Have You Considered a Manual Wheelchair?


If you are a first-time wheelchair user, one key decision you are likely to be facing is whether or not to use an electric or a manual wheelchair. There are pros and cons to each one, of course, and the choice you make will no doubt be informed by the level of disability you need to contend with. That being said, there are a few universal truths concerning each type of wheelchair, which it pays to think about when making your decision.

Using a manual wheelchair

For many people, a big part of the attraction of manual wheelchairs, as opposed to electric ones, is that they are lighter and easier to manipulate. This means greater agility and manoeuvrability, two very attractive benefits to anyone who is coming to terms with a recent loss of mobility. Being able to move around tight spaces, with relative speed, under your own power is an appealing prospect, and the fact that manual wheelchairs can be easily folded into cars, gives them another edge over their electric counterparts.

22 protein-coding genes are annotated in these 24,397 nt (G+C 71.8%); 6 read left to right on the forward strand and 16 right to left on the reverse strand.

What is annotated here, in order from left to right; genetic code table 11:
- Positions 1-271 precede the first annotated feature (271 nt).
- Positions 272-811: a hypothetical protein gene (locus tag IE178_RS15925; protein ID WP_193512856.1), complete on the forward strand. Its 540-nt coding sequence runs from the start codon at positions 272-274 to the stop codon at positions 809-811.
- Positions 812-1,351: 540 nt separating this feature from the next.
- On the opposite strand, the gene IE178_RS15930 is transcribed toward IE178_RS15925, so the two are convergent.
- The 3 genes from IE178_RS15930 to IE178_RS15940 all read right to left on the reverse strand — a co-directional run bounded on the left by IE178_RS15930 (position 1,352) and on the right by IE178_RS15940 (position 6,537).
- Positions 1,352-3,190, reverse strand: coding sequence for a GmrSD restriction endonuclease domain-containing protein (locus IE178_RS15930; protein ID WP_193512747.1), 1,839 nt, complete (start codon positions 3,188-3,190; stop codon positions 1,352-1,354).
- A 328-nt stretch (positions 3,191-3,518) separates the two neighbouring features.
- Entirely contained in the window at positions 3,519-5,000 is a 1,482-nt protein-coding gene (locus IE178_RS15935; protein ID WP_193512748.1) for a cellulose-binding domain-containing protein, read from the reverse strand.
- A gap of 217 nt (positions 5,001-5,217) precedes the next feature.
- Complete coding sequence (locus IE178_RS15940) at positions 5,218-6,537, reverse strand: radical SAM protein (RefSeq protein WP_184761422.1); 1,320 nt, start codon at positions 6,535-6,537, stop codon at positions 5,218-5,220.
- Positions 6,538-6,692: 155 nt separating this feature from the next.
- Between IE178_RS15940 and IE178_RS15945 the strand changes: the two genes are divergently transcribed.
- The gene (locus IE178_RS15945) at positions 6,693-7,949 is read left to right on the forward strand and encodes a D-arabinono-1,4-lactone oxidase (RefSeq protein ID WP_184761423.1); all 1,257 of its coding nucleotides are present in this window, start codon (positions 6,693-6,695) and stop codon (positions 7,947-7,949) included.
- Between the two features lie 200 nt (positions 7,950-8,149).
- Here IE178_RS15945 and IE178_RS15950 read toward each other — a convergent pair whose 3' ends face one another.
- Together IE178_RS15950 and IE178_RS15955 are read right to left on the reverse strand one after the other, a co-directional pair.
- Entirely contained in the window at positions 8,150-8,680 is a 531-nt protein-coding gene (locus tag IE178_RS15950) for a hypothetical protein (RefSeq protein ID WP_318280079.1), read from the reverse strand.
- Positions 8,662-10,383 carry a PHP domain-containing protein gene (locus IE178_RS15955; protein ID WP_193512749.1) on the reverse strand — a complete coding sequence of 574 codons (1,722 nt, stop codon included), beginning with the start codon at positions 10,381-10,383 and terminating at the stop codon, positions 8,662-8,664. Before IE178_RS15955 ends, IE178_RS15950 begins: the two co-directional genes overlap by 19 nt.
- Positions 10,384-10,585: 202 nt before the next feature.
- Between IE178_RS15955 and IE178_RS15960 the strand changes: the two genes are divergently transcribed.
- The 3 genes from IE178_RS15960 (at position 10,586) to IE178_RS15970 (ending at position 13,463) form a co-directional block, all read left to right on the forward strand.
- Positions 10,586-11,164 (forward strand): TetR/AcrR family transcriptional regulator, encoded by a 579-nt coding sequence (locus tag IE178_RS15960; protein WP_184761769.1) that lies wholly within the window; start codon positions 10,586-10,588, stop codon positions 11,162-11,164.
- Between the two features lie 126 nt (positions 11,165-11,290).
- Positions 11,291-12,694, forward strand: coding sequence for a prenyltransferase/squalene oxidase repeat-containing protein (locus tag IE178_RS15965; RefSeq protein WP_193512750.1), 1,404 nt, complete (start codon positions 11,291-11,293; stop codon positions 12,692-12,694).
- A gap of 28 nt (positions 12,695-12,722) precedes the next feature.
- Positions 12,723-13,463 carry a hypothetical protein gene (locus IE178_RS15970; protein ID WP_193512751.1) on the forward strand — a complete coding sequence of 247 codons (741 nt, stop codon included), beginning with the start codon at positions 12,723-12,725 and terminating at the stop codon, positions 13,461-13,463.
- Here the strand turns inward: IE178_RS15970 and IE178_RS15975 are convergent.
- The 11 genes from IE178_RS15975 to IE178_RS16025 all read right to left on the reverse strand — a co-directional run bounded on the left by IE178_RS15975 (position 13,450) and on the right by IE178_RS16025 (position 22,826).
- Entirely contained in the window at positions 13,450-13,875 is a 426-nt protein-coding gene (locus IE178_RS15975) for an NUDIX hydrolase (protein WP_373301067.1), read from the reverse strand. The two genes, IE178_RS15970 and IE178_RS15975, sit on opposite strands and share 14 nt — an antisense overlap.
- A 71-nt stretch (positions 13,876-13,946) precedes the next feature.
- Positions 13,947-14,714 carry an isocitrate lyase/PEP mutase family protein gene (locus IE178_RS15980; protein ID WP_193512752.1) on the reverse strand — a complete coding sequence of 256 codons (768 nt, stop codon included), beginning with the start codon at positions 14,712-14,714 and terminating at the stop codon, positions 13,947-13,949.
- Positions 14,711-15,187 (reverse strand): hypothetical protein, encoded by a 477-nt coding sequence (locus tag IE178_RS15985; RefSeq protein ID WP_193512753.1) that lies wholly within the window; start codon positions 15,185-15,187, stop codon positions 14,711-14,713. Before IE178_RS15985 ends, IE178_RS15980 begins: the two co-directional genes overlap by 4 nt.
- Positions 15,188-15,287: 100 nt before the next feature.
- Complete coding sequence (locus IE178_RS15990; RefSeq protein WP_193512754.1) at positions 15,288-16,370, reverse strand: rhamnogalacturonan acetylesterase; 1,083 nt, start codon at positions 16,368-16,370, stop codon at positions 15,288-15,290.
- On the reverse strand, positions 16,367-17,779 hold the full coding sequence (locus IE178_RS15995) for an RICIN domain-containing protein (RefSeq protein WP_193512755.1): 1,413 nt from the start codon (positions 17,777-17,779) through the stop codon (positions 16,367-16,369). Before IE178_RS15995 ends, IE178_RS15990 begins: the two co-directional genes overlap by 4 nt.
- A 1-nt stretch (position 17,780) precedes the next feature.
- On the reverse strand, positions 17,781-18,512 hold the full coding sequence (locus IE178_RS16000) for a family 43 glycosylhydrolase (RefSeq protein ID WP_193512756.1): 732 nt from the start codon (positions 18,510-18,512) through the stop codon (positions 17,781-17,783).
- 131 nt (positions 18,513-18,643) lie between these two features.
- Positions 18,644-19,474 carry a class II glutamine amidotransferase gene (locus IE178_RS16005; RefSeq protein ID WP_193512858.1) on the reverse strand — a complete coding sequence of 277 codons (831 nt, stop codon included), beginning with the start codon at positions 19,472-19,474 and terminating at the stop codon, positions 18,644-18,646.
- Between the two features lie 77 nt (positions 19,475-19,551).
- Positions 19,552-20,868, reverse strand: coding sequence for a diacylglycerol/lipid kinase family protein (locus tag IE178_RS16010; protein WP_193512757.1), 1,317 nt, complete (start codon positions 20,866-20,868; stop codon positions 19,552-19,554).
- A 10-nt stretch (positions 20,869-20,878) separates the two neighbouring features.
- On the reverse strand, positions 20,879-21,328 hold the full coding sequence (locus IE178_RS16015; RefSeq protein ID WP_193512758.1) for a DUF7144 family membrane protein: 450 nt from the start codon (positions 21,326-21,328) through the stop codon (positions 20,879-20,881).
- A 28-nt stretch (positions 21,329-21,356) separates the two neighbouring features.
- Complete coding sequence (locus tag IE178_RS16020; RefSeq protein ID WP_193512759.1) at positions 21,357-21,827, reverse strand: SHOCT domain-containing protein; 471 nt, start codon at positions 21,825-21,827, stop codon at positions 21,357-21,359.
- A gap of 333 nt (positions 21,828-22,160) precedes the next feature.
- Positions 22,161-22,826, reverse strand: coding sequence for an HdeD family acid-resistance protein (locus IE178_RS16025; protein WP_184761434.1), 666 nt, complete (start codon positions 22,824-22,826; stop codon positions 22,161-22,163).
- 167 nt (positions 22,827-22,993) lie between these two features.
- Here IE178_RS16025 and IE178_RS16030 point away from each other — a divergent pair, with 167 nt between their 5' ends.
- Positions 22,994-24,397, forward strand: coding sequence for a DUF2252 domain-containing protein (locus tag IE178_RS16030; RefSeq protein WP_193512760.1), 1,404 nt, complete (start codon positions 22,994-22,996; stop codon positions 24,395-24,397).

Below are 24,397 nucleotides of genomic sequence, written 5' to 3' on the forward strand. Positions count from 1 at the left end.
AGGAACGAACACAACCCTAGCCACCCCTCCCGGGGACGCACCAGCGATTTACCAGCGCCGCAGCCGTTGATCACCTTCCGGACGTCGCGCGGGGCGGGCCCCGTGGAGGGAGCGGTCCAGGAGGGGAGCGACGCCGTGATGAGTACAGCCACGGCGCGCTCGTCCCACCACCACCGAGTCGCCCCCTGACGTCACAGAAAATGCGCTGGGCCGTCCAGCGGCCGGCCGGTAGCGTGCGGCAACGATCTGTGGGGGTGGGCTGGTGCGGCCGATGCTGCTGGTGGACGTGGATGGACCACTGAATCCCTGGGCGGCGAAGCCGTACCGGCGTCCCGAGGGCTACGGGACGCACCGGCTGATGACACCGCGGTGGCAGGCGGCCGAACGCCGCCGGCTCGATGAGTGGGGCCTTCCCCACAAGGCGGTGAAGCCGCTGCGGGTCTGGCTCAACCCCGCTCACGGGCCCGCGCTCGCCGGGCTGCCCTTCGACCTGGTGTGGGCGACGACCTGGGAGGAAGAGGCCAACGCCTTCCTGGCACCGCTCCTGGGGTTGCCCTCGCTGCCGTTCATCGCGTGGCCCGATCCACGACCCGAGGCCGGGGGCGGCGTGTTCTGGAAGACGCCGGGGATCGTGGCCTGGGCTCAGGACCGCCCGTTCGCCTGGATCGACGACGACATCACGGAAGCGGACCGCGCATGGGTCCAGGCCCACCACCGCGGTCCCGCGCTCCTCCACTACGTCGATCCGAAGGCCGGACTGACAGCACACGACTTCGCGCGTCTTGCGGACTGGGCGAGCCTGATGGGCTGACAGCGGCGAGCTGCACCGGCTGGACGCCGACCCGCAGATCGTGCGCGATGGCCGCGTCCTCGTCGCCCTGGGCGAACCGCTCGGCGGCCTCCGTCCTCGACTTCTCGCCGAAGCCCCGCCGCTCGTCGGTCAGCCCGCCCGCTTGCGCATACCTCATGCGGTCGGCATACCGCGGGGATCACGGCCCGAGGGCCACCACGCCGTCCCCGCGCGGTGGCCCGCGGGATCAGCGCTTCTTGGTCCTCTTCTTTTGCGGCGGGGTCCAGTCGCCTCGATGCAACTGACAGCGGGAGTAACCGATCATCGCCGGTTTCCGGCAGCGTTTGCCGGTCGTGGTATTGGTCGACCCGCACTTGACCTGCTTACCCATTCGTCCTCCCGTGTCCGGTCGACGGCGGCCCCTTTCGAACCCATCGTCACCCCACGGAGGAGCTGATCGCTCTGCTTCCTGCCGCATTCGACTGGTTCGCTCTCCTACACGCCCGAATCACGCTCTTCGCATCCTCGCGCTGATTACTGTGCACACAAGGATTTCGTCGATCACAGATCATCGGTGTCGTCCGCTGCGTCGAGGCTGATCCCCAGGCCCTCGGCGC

It should also be noted, however, that learning to use a manual wheelchair to the extent that you are sufficiently mobile and independent can take time. Arm and shoulder muscles need to build a lot of strength before a manual wheelchair can be relied as a principal means of transport. In the meantime, it is likely that you will need handles to be attached so that someone else can help you get from place to place when the pushing gets too much. It’s great to have this possibility, but it isn’t ideal for anyone seeking full independence.

The benefits of electric wheelchairs

Necessarily larger and heavier than their manual counterparts, electric wheelchairs don’t always appeal at first to those who want to be fully independent. However, anyone who is dealing with a recent loss of mobility, and facing all of the tremendous lifestyle changes this represents, can get a great deal of benefit from using an electric wheelchair.

quickie-jiveA model such as the Quickie Jive outdoor electric wheelchair offers independence and flexibility, and can travel as far as 25 miles on a single charge. The large central wheel makes most urban terrains easily manageable, and with a low turning circle it can get round tight corners with the minimum of fuss. Excellent suspension and adjustable seating also mean that you can travel in comfort, and unlike a manual wheelchair, there is no need for physical exertion. Although not as lightweight as manual wheelchairs, electric wheelchairs offer considerable advantages in terms of ease of use, and allowing a greater sense of freedom and comfort.

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